Rotating waves during multi-area sleep spindles provide a mechanism for linking local neuronal populations distributed across cortex.

(Left) Spindles that appear across multiple areas are often organized into rotating waves in human cortex. (Right) Phase offsets between cortical regions emerging during rotating waves correspond to axonal conduction delays of white matter fibers and can provide a mechanism to align spikes between cell populations distributed widely across cortex.

This mechanism places the spatial extent of spindles across cortex, and how this extent changes under different memory conditions, as a critical point in understanding the neural process of sleep-dependent memory consolidation. The spatial extent of spindles we reported in this work provides a potential mechanism by which long-range excitatory connections between distant populations in cortex could be strengthened during memory consolidation in sleep. Based on this mechanism, we then hypothesized that large, multi-area spindles may exhibit an increase following H-VM tasks. Consistent with this additional hypothesis, both the CNN and SNR methods detect an increase in multi-area spindles and rotating waves uniquely following H-VM tasks. This increase in multi-area spindles was further associated with an increase in waves traveling in the temporal → frontal → parietal (TFP) direction. Interestingly, these TFP waves are opposite to the dominant rotation direction observed in previous work (Muller et al., 2016), potentially reflecting increased top-down influence from higher cortical areas following the high-load memory condition. These present results clearly indicate that different memory conditions can modulate the extent and spatiotemporal organization of sleep spindles across cortex; however, future analyses of intracranial recordings at very high spatial and temporal resolution during memory tasks will be needed to fully understand the spatiotemporal dynamics reported here and their connection to the process of sleep-dependent memory consolidation.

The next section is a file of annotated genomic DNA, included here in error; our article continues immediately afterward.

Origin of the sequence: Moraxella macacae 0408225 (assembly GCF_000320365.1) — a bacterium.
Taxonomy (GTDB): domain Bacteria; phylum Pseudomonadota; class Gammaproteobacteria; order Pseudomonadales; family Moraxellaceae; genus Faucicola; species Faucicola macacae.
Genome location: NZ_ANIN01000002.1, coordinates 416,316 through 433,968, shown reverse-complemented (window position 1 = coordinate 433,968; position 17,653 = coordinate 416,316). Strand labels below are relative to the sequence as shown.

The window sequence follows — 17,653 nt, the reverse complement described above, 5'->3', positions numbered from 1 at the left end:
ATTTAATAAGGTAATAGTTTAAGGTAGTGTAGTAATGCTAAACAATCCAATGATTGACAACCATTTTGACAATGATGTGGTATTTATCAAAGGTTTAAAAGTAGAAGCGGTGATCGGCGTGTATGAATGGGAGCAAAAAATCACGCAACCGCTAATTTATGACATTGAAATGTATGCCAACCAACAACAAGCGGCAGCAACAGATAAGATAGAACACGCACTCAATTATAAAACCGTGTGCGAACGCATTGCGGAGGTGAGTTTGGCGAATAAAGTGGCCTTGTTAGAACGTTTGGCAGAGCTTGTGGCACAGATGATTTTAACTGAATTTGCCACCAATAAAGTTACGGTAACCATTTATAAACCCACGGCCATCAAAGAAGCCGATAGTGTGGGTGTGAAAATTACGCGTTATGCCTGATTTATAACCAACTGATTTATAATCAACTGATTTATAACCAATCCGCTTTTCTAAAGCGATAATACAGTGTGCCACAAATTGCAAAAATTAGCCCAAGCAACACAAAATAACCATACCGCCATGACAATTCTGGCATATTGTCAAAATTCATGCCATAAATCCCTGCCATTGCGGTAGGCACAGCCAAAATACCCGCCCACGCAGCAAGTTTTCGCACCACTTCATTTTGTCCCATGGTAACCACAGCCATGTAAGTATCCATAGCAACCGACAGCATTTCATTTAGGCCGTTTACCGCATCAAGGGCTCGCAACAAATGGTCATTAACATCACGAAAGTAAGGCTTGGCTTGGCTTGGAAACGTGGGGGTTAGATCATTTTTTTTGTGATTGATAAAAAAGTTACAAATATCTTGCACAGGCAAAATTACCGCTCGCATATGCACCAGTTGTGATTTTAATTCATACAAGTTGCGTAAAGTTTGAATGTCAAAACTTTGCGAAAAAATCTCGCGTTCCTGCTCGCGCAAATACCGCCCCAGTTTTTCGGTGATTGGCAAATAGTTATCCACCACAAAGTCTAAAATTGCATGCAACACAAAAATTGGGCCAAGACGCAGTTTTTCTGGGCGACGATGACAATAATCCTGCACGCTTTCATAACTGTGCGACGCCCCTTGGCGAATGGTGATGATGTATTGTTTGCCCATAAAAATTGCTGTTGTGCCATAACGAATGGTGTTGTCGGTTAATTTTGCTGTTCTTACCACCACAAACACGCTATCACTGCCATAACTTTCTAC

Previous work has found that spindles can occur broadly across the cortex with low measures of synchrony in EEG and magnetoencephalography (Dehghani et al., 2011a; Dehghani et al., 2011b, Dehghani et al., 2010), and also in iEEG recordings (Frauscher et al., 2015). The results reported in our work may provide insight into the underlying mechanism for these previous findings: because traveling waves introduce systematic phase offsets across sites, traveling waves during multi-area spindles can account for increases in spindle power across broad regions of cortex that also show low synchrony (as measured, for example, by correlation between electrode sites in Frauscher et al., 2015). The results reported in this work highlight the importance of distinguishing between the extent of spindle occurrence (as with detecting individual spindle events in this work) and measures of synchrony. Further comparisons focusing on spatiotemporal dynamics and spindle synchrony, for example with simultaneous EEG and iEEG recordings, will be important for future work.

Taken together, these results provide considerable and convergent evidence from both human and NHP sleep that (1) the spatial extent of sleep spindles was previously underestimated by AT approaches (which tend to select only the highest-amplitude events) (Figure 2), (2) this spatial extent can be modulated by the specific memory conditions prior to sleep (Figure 3), and (3) increased spatial extent in sleep spindles following H-VM tasks is also associated with rotating waves traveling in a specific direction across cortex (Figure 4). To analyze these sleep recordings, we adapted newly developed deep learning approaches for detecting rhythmic events in high-noise data (George and Huerta, 2018; Perol et al., 2018). The detection process involves two steps: first, we use a simple algorithm (here, the SNR approach) to detect a subset of high-quality examples that can be used for training the CNN, and second, we use the CNN to detect events throughout the recording. The fact that this two-step training approach works well on recordings with very different electrode types and spatial sampling (ranging from scalp EEG to invasive intracranial depth electrodes, Figure 1—figure supplement 3a) demonstrates promise of this computational tool for analysis of other rhythmic waveforms that may be of interest in high-noise biological recordings.